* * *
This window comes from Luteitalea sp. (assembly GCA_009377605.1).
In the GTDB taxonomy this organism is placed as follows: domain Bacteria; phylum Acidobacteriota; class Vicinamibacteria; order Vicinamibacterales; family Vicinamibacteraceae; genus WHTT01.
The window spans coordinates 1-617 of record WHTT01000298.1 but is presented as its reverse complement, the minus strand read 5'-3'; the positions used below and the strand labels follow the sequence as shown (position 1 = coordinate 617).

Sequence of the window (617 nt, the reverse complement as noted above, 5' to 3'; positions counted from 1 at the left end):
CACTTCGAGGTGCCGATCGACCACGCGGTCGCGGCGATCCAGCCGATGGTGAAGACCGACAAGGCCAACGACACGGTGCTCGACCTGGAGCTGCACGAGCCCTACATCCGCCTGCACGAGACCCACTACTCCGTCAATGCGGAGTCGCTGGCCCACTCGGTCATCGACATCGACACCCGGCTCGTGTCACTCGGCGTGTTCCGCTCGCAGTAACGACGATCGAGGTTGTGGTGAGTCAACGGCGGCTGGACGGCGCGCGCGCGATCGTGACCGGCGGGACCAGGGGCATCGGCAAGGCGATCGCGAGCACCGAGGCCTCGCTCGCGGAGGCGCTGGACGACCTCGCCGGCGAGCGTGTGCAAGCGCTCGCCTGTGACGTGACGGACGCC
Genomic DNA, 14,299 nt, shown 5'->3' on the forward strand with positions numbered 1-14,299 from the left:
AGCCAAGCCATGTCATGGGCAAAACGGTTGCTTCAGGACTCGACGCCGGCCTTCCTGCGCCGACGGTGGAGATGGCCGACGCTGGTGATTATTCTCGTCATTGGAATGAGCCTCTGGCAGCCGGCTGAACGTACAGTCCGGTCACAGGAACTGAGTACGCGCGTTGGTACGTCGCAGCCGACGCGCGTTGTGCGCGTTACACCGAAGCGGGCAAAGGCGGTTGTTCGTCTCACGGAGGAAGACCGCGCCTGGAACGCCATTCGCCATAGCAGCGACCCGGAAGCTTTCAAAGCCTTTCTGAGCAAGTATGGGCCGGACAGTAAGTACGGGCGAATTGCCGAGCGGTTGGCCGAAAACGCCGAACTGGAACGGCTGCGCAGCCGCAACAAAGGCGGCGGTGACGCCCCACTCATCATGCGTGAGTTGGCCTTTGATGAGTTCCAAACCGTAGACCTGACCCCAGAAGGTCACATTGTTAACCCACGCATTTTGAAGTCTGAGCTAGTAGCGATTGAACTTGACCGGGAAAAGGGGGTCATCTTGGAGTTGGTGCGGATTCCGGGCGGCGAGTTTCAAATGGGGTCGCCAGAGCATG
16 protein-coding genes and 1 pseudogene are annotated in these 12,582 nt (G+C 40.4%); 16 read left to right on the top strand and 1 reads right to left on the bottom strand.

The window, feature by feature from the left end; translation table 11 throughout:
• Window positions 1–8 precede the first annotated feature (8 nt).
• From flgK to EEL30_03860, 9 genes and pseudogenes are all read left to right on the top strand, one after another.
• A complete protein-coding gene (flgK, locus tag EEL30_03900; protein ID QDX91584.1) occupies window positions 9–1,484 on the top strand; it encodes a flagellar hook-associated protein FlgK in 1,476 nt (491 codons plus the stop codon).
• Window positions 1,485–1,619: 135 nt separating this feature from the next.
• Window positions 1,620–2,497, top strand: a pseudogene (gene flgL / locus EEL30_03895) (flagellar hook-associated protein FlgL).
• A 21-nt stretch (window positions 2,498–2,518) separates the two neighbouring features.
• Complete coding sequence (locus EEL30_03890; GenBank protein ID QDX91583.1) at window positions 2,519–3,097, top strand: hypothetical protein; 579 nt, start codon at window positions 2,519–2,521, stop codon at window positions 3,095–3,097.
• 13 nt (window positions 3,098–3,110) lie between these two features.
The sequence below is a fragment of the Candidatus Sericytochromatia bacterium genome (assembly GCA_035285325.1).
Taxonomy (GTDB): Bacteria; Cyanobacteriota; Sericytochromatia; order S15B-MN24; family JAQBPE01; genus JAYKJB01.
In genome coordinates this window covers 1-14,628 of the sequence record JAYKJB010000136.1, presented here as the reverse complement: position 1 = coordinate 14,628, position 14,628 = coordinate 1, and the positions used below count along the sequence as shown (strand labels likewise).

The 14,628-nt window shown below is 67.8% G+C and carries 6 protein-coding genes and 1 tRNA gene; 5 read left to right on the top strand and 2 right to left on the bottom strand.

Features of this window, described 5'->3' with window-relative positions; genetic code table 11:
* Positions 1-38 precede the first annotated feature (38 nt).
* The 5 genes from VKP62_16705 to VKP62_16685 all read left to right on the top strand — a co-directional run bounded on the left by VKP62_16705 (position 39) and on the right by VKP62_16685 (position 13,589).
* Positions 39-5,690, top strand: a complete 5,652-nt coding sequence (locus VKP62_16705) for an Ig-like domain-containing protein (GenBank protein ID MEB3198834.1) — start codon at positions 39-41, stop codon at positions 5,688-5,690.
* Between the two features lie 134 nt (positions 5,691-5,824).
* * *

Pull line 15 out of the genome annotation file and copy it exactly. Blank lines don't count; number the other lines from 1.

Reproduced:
• A 21-nt stretch (window positions 2,498–2,518) separates the two neighbouring features.